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Watch SpaceX nail its 250th Falcon 9 drone ship landing

SpaceX has successfully landed its Falcon 9 booster on a drone ship for the 250th time.

The first stage of the company’s workhorse Falcon 9 rocket made a flawless landing on the Just Read the Instructions drone ship about eight minutes after launching from the Kennedy Space Center in Florida on Thursday. A video (below) captured the moment that the booster — this one making its ninth touchdown — arrived on the floating platform in the Atlantic Ocean.

Falcon 9’s first stage lands on Just Read the Instructions, completing our 250th droneship landing pic.twitter.com/TOeTB1RGDr

— SpaceX (@SpaceX) June 20, 2024

SpaceX has two options for landing its Falcon 9 booster — either back at the launch site or on one of its three drone ships. The latter method is used when the rocket doesn’t have enough fuel to get it back to the launch site, which is dependent upon the kind of mission that it’s undertaking. The company made its first successful Falcon 9 landing at Kennedy in December 2015 and its first flawless drone ship landing four months later. Early efforts sometimes saw the booster topple over and explode just after touching down, but the team has now nailed the landing procedure.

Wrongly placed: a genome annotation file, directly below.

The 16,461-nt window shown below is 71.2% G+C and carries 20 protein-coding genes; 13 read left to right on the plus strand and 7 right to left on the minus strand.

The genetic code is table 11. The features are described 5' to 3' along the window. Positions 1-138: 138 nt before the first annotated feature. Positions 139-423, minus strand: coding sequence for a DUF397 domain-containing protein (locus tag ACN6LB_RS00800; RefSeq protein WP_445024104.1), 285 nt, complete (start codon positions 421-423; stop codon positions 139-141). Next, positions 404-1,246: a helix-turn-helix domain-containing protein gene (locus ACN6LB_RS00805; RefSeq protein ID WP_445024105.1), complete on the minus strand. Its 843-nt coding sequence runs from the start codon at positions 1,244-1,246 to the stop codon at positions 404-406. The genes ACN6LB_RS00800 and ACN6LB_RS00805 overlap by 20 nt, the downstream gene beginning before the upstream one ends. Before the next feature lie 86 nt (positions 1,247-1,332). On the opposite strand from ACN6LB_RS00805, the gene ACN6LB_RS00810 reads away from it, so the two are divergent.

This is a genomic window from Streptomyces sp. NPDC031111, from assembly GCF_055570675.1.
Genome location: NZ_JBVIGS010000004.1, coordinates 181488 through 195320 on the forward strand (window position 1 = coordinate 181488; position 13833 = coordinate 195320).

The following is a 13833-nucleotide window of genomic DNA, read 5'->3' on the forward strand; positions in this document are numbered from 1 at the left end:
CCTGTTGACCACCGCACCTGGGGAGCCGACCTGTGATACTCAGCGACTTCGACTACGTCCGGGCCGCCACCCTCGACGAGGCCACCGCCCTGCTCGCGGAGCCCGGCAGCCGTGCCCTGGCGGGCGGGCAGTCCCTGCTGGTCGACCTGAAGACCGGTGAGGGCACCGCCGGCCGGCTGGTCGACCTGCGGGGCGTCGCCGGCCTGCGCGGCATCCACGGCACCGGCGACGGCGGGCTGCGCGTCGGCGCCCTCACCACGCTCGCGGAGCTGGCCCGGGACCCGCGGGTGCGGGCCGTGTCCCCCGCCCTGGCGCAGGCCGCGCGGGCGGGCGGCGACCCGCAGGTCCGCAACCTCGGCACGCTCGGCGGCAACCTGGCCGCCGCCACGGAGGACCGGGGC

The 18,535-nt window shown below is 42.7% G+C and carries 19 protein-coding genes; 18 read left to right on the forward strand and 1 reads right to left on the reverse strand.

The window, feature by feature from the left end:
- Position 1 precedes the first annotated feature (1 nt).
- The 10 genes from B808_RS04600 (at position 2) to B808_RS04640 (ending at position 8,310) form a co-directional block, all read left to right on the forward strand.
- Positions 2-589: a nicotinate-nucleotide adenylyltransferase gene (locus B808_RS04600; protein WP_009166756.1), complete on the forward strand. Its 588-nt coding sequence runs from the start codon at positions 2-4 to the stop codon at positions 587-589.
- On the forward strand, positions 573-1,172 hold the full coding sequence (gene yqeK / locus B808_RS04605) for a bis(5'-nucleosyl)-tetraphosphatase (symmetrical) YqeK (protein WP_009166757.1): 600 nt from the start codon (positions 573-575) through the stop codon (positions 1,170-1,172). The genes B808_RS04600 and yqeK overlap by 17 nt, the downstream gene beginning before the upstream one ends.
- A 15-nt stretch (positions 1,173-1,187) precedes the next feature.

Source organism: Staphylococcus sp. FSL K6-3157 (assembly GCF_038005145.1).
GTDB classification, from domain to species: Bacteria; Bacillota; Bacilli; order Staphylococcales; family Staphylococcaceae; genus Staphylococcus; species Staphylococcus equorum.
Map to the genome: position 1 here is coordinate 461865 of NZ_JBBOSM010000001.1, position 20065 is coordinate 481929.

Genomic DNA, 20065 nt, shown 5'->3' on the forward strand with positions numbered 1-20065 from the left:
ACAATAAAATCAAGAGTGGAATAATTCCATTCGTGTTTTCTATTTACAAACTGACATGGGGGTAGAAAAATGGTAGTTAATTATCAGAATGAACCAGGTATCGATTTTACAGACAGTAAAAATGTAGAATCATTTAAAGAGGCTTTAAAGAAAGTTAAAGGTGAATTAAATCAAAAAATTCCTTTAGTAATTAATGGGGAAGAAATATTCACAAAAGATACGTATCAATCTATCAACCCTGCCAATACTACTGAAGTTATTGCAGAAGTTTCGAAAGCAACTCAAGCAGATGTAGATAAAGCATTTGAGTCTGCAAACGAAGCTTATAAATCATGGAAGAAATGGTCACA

Landing the first-stage boosters in this way — instead of in water — is central to SpaceX’s spaceflight system as it enables the company to quickly refurbish them for another flight, helping it to reduce the cost of orbital missions. Some of the Falcon 9 boosters have launched on as many as 20 missions to date, usually carrying small satellites for deployment in low-Earth orbit.

The Elon Musk-led company is now aiming to transfer its knowledge to its next-generation and much larger Starship rocket, though the landing method will be a little different as SpaceX is hoping to “catch” the booster using giant mechanical arms just seconds from touchdown, rather than have the booster touch the ground. The Starship has been on four test flights to date, but the fifth test, which could take place in July, will be the first to try the “catching” method.

Thursday’s flight launched a European TV satellite into orbit as part of the SES ASTRA 1P mission. It was the ninth flight of the first-stage booster, which previously launched Ax-2, Euclid, Ax-3, CRS-30, and four Starlink missions. The mission was supposed to get underway on Tuesday, but was postponed due to concerns about the weather conditions at the launch site.

Trevor Mogg
Contributing Editor
Not so many moons ago, Trevor moved from one tea-loving island nation that drives on the left (Britain) to another (Japan)…
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